Shirley Lenhard has been a practicing Witch and a Pagan since 1983 and lives in New England with her husband. She is employed full time in the legal field and has her Masters Degree in Psychology from the University of South Florida. Shirley looks forward to living her best possible life by giving back to the Pagan Community and has created the Facebook group “Pagan Plannertarium” where she provides a safe home for fellow pagans to have discussions about their path and to get free planner stickers and layouts. Shirley is a past writer for Llewellyn Publishing and The Peace Paper.

Wreathing the Wheel

January, 2019

Tarot Journaling at the New Year

Many witches use their journals to aid in the study of divination by tracking readings from sources such as Tarot, bone throwing, scrying, and others. There are many different kinds of divination, and many ways to track these practices, but today I’m going to focus on one of the most popular: Tarot. Tracking Tarot in a bullet journal can be a very rewarding practice, as it reveals patterns which aren’t always obvious, such as “stalker cards” which follow you through several readings over a period of time, or the appearance of a card connected to a season or a timely event.

One exciting way to start a devoted Tarot journaling practice at this time of year is a New Year’s Reading. There are lots of different kinds of New Year’s Readings, but I like to design my own. I’ve been working a lot with the image of the Wheel of the Year, so for this year’s reading, I chose to do a reading based on the Wheel and the Compass. The inner compass is a bit like the cross in the Celtic Cross spread, but with three cards in the middle instead of two, to invoke a few more numerological correspondences of duality and trinity for a balanced interpretation with lots of possibilities.

You may notice that I have not included my own personal interpretations in this particular spread. I do not plan to direct an interpretation until the Sabbat in question comes to pass. This means that I’ll have to do a short ritual for reflection upon the reading, as a Sabbat practice. The year’s reading starts not at Yule, which is still covered by the monthly reading I did for 2018, but at Imbolc, at the start of February 2019. The Sabbats occur on (roughly) a seven-week cycle throughout the year, so I’ve marked out six interstitial sections via radiating lines between each pair of Sabbats. This way I can track weekly readings, and see how it all comes together as I go.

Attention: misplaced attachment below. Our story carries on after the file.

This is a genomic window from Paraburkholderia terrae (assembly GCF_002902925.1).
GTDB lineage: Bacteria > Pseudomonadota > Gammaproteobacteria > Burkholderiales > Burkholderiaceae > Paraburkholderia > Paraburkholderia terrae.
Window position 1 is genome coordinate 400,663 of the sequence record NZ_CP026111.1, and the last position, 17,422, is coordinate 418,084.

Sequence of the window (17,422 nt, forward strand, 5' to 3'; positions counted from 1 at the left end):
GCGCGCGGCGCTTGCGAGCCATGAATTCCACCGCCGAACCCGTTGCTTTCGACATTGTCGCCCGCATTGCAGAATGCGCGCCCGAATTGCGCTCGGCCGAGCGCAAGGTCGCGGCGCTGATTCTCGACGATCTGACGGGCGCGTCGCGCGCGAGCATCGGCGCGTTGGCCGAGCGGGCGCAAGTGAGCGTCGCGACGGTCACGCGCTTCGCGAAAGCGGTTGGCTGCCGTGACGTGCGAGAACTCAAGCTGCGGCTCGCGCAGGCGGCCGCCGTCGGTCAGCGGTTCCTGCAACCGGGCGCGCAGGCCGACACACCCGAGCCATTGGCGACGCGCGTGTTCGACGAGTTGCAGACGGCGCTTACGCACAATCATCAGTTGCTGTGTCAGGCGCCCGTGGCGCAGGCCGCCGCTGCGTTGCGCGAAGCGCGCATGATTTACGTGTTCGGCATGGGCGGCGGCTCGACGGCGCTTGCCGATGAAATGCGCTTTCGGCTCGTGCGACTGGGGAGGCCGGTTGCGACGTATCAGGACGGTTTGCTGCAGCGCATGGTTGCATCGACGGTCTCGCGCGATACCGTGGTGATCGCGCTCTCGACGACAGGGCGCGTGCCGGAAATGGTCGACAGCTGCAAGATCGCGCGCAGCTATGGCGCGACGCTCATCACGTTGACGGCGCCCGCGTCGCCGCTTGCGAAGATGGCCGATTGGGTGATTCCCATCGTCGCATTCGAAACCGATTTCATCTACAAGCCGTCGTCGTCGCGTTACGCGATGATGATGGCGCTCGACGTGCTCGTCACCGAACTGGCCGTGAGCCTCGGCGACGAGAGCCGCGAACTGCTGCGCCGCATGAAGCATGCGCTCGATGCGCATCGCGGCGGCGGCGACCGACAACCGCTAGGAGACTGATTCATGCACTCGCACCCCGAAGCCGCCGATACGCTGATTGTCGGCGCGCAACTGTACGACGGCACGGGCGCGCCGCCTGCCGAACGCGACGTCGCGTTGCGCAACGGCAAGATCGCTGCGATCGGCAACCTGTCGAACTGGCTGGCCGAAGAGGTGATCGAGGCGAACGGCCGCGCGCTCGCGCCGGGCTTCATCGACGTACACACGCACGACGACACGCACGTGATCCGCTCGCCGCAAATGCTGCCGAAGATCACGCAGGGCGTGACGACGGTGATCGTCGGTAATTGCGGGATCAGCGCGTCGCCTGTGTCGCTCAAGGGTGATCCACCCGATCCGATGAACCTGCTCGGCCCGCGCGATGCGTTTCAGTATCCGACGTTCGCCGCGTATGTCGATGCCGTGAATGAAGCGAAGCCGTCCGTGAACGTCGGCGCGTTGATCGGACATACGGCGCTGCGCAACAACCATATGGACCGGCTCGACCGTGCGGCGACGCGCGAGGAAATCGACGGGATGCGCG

I like to draw small versions of the Major Arcana cards drawn so that they stand out (and because the codified scheme that I use for the Minor Arcana cards doesn’t work for the Major Arcana!). The way that I do it, it takes very little time and effort because the drawings are so small, but it is still a fun way to make the spread pop.

January Spread

For January, I’ve chosen associations based both on the time of year, and for my own personal healing intentions for the new year. This month, I call upon carnations, elder, and willow as green allies, as well as rose quartz and onyx for protection and healing. I also like to add the names of holidays that have some meaning to me, whether I plan to celebrate them spiritually or not. For January, these days are: New Year’s Day, Compitalia, and the Wolf Moon.

I like to write the names of the plants and stones in small script near the drawing so that I don’t get confused or forget what they’re supposed to be. If you’re still studying correspondences, this is a good way to rehearse some of those associations, and decorate your bullet journal at the same time.


About the Author:

Sarah McMenomy is an artist and witch. Her craft incorporates herbalism, spellwork, trance, divination, auras, and more. Her work can be found at

In the Words of Mama Bear

January, 2016

What Goes on in Putting Together a Pagan Festival

Mama Bear hopes you all had a wonderful Yule. Now that everything has settled down, with the holiday season, I hope you’re enjoying a calm, restful time of the year.

Most people I know enjoy the winter months as a time for drawing inward, introspection, and self-work. Not this Mama Bear! Between classes and festival preparation, it seems as if every day is a new and magical adventure! Someone asked me what it takes to put on a pagan festival, so…

What goes on in producing a Pagan festival: time, money, blood, sweat, tears and a lot of coffee. (Hail Caffinea!) That is what goes into the production of a Pagan festival. Whether it’s a weekend intensive, a 2 week festival, a 4 day festival or your local Pagan Pride Day or Pagan Picnic, it’s an epic ton of work.